Martin Levin at the Globe and Mail wonders about the "pamphlet paradigm," or taking what's good enough for a magazine article and stretching it into book length. He also takes a bit of a shot at blogs, but on the other hand, so many are "personal polemics and rants on topics ranging from baseball to Bush to bag lunches." But when you find the good ones, it's like striking gold. Really.

Valerie Martin reviews Sarah Dunant's THE BIRTH OF VENUS for the NYTBR and approves. Me, I'm just glad that I can get a paperback edition of the book, since Canada stocks its own edition which was released at the same time as the UK one.

Christopher Paolini's ERAGON has hit the UK and Diana Wynne Jones finally understands what the fuss is all about.

Guy Gavriel Kay may well be one of the best fantasy writers going, because his novels are always on an epic scale. His newest, THE LAST LIGHT OF THE SUN, explores new worlds, much to the appreciation of Robert Wiersma of the Toronto Star.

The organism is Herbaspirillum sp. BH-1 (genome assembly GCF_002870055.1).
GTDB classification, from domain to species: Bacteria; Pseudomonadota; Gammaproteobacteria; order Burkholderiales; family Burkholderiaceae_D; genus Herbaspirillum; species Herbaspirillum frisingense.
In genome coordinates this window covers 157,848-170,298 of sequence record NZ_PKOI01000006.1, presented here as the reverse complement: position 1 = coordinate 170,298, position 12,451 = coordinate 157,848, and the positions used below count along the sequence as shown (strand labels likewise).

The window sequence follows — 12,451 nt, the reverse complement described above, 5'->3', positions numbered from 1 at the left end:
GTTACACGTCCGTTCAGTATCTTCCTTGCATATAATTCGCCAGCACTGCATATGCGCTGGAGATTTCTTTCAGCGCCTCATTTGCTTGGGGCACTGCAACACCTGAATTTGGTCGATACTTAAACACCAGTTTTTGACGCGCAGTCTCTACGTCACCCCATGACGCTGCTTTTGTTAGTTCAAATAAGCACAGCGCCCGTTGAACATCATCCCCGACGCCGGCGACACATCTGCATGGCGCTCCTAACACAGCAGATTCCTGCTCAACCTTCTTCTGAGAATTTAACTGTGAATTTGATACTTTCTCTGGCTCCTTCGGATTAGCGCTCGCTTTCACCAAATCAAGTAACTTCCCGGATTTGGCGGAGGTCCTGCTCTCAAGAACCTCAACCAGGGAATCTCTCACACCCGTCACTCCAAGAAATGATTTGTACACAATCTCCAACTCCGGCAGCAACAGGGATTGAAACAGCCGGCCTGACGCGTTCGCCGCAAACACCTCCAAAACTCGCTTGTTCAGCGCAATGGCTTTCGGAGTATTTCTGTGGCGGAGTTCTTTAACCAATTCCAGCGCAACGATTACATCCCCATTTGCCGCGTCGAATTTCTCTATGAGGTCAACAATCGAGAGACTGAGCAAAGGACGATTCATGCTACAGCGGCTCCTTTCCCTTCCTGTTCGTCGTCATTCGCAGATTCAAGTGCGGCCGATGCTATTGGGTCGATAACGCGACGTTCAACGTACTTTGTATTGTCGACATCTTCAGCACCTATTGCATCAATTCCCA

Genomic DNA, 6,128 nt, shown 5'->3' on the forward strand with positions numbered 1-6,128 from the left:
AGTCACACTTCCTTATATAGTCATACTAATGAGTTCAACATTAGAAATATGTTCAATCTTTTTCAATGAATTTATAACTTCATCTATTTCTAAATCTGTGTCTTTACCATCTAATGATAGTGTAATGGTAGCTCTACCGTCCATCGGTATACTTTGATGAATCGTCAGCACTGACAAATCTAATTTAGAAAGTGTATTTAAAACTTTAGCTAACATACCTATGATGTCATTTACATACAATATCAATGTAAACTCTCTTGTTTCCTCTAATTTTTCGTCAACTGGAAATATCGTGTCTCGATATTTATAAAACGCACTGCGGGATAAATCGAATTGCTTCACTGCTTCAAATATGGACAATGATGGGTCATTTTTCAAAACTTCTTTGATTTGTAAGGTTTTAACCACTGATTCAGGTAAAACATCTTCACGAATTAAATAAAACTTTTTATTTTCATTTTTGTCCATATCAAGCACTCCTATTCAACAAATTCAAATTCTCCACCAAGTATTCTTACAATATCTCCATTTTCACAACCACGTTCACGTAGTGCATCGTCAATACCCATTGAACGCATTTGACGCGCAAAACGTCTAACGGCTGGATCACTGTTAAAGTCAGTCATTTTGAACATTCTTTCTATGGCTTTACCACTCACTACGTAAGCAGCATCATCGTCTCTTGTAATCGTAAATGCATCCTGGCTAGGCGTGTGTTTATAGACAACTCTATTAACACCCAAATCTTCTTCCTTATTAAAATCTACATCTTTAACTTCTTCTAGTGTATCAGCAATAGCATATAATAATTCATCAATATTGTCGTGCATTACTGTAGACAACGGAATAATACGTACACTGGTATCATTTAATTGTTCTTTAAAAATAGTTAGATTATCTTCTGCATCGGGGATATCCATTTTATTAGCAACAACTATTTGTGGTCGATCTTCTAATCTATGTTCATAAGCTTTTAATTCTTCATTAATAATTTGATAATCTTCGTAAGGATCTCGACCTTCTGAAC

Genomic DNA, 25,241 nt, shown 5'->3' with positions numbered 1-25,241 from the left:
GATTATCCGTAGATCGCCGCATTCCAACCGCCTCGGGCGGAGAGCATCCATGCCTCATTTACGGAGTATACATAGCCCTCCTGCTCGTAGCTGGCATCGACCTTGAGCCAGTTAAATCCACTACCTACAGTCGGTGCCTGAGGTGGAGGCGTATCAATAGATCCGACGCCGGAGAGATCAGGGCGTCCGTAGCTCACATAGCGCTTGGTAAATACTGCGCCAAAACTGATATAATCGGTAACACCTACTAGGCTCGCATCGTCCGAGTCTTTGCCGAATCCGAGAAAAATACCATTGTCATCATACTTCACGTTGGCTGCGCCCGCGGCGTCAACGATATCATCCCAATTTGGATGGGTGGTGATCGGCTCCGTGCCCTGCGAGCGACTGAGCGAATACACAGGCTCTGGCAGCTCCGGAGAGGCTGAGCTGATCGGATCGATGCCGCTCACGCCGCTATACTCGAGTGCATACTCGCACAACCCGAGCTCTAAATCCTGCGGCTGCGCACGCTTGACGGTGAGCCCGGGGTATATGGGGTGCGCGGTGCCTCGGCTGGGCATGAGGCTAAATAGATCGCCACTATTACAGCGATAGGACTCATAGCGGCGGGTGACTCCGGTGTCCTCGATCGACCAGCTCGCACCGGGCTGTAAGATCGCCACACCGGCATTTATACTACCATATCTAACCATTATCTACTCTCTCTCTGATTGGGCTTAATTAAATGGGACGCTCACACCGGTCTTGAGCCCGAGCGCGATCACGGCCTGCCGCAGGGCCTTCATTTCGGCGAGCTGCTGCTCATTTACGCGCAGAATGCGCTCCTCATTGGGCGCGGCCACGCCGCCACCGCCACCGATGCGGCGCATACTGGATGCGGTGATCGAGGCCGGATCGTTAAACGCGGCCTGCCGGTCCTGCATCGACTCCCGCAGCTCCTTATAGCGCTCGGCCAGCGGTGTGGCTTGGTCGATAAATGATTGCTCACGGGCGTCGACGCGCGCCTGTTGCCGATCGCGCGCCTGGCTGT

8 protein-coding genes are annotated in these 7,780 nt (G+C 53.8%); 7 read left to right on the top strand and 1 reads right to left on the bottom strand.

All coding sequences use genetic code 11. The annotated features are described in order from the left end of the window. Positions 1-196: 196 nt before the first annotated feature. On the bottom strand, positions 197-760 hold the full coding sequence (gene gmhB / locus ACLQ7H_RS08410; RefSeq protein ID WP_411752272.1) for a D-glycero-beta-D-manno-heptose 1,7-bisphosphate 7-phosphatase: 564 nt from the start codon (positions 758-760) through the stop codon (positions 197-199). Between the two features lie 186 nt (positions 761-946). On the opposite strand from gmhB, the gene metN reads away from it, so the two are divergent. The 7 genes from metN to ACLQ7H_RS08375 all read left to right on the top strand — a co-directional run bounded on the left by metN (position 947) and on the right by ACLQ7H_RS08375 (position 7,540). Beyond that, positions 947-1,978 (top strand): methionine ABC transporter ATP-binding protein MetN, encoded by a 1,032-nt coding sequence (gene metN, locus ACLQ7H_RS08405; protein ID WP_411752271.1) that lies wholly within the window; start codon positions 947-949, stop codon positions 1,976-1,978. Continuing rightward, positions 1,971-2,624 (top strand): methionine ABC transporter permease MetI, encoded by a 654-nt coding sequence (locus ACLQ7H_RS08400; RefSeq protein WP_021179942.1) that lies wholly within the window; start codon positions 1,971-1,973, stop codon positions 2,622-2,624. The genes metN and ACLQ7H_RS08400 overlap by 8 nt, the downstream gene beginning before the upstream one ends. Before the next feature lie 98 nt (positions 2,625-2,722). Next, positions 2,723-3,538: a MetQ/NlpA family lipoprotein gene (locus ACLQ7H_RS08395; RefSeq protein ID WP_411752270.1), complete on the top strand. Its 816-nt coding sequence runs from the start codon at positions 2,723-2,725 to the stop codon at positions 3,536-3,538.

And finally, it's so easy to respond to Robert McCrum's columns at length, but this time, better to let the man speak for himself:

No one from civilian life in possession of their right mind should willingly go to a publishing party. These are routine training manoeuvres and best left to enlisted personnel on front-line duty in the world of books.

But if, by some twist of fate, you find yourself marooned at a publishing bash - lacking the chutzpah to shout: 'Fire!' or short of a well-informed literary conversational gambit - you could do a lot worse than utter an apparently trivial remark like: 'Book embargoes - who needs 'em?'

Sentiments of this kind will keep the party going with a swing long after chucking-out time. The unbearable thrill of the embargo rarely fails to exert its ancient fascination.

No kidding. Put something out of reach of the common masses, and they clamor for it. But the question is, will Jayson Blair's book make the bestseller list of the newspaper he repeatedly lied to? Odds are good that such a thing is bound to occur.